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Sheila O’Donnell shows that home is where the art is

Emily Booth
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The idea and importance of home is something that prompts much of architecture: making safe, comfortable, creative places in which people can grow and thrive, says Emily Booth

Talking with Sheila O’Donnell recently at the second AJ ‘In conversation with…’ event, held at the Roca London Gallery, was both a privilege and a pleasure. And it was the thoughtful way she spoke about her ‘longest ever project’, which particularly resonated.

That ‘longest ever project’ is the home (pictured) she shares with business partner and husband John Tuomey in Dublin – a house which has been remodelled many times over the years to suit the different stages of their shared family life.

Home picture 1

Home picture 1

‘It will always be a work in progress,’ she says. ‘You can keep talking to an old building and it gives you more ideas about what to do. I sometimes think how much richer the world would be if we were to take into account the lives buildings have had before.’

The idea and importance of home, expressed so eloquently by O’Donnell, is something that prompts much of architecture: making safe, comfortable, creative places in which people can grow and thrive. Context is important too – the notion that places have unique identities that should be respected and considered.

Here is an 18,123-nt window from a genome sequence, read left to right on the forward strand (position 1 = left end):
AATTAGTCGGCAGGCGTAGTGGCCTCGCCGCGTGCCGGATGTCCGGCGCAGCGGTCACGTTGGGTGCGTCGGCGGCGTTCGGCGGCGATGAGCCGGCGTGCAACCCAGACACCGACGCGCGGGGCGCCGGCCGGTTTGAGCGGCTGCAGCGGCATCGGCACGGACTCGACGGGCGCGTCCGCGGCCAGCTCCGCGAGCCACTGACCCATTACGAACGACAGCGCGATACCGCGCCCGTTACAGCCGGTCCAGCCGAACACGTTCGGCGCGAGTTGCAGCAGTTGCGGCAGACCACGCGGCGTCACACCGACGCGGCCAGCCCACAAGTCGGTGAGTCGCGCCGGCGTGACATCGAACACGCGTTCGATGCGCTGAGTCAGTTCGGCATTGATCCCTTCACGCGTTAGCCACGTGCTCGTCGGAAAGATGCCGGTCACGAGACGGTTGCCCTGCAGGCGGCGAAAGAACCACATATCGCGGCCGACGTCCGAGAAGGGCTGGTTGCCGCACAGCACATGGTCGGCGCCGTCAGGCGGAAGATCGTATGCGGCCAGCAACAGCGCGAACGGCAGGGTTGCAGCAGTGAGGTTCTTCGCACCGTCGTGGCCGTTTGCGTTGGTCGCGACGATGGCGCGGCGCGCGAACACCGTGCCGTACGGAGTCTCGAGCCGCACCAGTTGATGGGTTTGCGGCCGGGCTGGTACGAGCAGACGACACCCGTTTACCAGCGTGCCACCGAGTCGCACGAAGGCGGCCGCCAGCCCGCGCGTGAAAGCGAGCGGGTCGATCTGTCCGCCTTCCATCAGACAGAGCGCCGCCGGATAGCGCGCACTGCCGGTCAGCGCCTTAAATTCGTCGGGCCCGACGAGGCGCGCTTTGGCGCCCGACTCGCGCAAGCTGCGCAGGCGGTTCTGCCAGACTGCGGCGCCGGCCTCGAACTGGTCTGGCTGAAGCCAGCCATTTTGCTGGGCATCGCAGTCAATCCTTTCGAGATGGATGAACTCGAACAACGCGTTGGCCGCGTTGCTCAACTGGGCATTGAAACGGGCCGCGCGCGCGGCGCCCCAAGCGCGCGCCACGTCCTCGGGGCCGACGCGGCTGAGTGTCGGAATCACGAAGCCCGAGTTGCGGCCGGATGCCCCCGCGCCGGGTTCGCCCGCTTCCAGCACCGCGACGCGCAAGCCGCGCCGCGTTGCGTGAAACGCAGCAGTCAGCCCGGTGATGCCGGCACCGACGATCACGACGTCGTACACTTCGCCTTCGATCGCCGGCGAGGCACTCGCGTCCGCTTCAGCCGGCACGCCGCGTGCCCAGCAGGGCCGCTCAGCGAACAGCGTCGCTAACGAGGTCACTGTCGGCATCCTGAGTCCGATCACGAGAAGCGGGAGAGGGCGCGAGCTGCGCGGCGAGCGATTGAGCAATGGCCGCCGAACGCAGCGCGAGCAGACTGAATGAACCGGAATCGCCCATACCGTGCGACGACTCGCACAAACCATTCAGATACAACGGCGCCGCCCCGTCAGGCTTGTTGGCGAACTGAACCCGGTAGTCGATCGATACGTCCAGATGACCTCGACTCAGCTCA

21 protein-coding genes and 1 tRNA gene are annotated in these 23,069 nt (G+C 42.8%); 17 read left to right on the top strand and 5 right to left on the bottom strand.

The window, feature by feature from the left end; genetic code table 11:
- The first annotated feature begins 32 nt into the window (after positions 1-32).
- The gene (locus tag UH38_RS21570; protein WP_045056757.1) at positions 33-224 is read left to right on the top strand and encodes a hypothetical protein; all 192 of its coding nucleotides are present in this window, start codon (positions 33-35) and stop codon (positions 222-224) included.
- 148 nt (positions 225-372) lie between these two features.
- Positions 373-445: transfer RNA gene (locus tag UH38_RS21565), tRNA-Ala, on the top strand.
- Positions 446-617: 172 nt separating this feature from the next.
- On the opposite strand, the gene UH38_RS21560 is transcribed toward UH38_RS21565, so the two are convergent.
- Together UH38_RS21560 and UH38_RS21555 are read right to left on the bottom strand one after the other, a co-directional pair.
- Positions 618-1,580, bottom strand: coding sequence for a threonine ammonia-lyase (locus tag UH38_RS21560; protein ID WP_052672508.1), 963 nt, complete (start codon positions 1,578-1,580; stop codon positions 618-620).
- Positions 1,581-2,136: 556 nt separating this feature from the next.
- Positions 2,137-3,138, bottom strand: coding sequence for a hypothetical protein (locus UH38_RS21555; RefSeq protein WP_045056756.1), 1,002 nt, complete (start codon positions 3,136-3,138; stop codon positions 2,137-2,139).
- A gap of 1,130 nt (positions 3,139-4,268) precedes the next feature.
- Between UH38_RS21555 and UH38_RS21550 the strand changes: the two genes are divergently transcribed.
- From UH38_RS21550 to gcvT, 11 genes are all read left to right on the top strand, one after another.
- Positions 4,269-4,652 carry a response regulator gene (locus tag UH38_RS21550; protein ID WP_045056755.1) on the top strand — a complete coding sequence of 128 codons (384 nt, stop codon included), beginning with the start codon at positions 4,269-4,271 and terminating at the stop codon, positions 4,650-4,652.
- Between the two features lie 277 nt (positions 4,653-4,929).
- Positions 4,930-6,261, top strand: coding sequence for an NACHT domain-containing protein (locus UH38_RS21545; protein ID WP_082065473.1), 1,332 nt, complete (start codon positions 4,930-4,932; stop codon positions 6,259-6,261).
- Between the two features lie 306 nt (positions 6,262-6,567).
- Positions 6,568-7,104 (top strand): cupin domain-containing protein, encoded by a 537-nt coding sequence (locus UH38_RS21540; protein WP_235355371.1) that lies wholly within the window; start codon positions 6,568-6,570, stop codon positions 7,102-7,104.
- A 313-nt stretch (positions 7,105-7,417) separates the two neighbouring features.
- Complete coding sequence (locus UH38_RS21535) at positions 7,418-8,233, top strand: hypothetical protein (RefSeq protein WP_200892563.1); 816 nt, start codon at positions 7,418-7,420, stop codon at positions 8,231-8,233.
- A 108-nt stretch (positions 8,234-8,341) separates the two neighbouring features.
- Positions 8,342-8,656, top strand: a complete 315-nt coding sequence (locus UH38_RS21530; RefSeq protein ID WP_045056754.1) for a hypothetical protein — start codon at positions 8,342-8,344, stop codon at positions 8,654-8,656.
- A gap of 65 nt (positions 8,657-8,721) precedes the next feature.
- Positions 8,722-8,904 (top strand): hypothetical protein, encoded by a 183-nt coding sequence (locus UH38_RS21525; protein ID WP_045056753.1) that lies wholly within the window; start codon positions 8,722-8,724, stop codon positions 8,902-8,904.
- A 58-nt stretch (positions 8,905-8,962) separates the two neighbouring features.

So it’s heartening to cover a range of projects that speak to the rich idea of home in our latest issue – and that two of these are social housing schemes. In its retrofit of three Glasgow tower blocks, Collective Architecture has tackled heating poverty and has improved social areas. Its Cedar Court project also recognises that these tower blocks are an important gateway into the city – part of the collective memory that makes up Glasgow’s identity.

Bell Phillips’ Richmond Green, Century House and Ludlow Lodge represent the first new wave of social housing schemes that Sutton Council has undertaken for decades. Each has a distinct context, but each features subtle design details that tie the trio together aesthetically. This is not a one-size-fits-all standardised approach. Instead, it’s about building sensitively for different communities, and for the long term.

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